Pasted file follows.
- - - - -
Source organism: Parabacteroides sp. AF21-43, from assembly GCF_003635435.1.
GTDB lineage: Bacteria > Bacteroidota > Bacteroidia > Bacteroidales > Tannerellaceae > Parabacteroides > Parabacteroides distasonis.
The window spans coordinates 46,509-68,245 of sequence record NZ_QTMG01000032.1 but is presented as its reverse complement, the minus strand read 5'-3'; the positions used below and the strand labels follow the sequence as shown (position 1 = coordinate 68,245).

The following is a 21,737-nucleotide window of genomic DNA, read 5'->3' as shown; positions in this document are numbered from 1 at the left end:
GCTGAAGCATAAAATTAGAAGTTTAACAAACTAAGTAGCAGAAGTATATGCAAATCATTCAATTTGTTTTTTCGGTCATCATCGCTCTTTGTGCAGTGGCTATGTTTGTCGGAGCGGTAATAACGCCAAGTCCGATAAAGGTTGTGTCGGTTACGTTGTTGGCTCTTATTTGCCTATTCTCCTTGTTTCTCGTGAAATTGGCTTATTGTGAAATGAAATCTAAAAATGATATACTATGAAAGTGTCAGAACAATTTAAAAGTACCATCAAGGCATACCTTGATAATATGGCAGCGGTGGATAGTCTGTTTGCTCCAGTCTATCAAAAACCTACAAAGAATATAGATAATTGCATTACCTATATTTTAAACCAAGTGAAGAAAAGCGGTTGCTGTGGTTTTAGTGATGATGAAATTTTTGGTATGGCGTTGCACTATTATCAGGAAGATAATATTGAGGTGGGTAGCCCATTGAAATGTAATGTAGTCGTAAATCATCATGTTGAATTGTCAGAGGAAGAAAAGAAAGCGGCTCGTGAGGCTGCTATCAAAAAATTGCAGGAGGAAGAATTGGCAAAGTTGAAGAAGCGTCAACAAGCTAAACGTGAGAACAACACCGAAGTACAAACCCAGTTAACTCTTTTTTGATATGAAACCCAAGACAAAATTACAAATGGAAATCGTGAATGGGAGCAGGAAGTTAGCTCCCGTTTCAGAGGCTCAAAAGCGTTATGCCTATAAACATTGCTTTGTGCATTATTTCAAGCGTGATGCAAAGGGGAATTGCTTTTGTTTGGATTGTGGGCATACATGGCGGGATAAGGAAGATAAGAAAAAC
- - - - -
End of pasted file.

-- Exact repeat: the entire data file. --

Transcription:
Source organism: Parabacteroides sp. AF21-43, from assembly GCF_003635435.1.
GTDB lineage: Bacteria > Bacteroidota > Bacteroidia > Bacteroidales > Tannerellaceae > Parabacteroides > Parabacteroides distasonis.
The window spans coordinates 46,509-68,245 of sequence record NZ_QTMG01000032.1 but is presented as its reverse complement, the minus strand read 5'-3'; the positions used below and the strand labels follow the sequence as shown (position 1 = coordinate 68,245).

The following is a 21,737-nucleotide window of genomic DNA, read 5'->3' as shown; positions in this document are numbered from 1 at the left end:
GCTGAAGCATAAAATTAGAAGTTTAACAAACTAAGTAGCAGAAGTATATGCAAATCATTCAATTTGTTTTTTCGGTCATCATCGCTCTTTGTGCAGTGGCTATGTTTGTCGGAGCGGTAATAACGCCAAGTCCGATAAAGGTTGTGTCGGTTACGTTGTTGGCTCTTATTTGCCTATTCTCCTTGTTTCTCGTGAAATTGGCTTATTGTGAAATGAAATCTAAAAATGATATACTATGAAAGTGTCAGAACAATTTAAAAGTACCATCAAGGCATACCTTGATAATATGGCAGCGGTGGATAGTCTGTTTGCTCCAGTCTATCAAAAACCTACAAAGAATATAGATAATTGCATTACCTATATTTTAAACCAAGTGAAGAAAAGCGGTTGCTGTGGTTTTAGTGATGATGAAATTTTTGGTATGGCGTTGCACTATTATCAGGAAGATAATATTGAGGTGGGTAGCCCATTGAAATGTAATGTAGTCGTAAATCATCATGTTGAATTGTCAGAGGAAGAAAAGAAAGCGGCTCGTGAGGCTGCTATCAAAAAATTGCAGGAGGAAGAATTGGCAAAGTTGAAGAAGCGTCAACAAGCTAAACGTGAGAACAACACCGAAGTACAAACCCAGTTAACTCTTTTTTGATATGAAACCCAAGACAAAATTACAAATGGAAATCGTGAATGGGAGCAGGAAGTTAGCTCCCGTTTCAGAGGCTCAAAAGCGTTATGCCTATAAACATTGCTTTGTGCATTATTTCAAGCGTGATGCAAAGGGGAATTGCTTTTGTTTGGATTGTGGGCATACATGGCGGGATAAGGAAGATAAGAAAAAC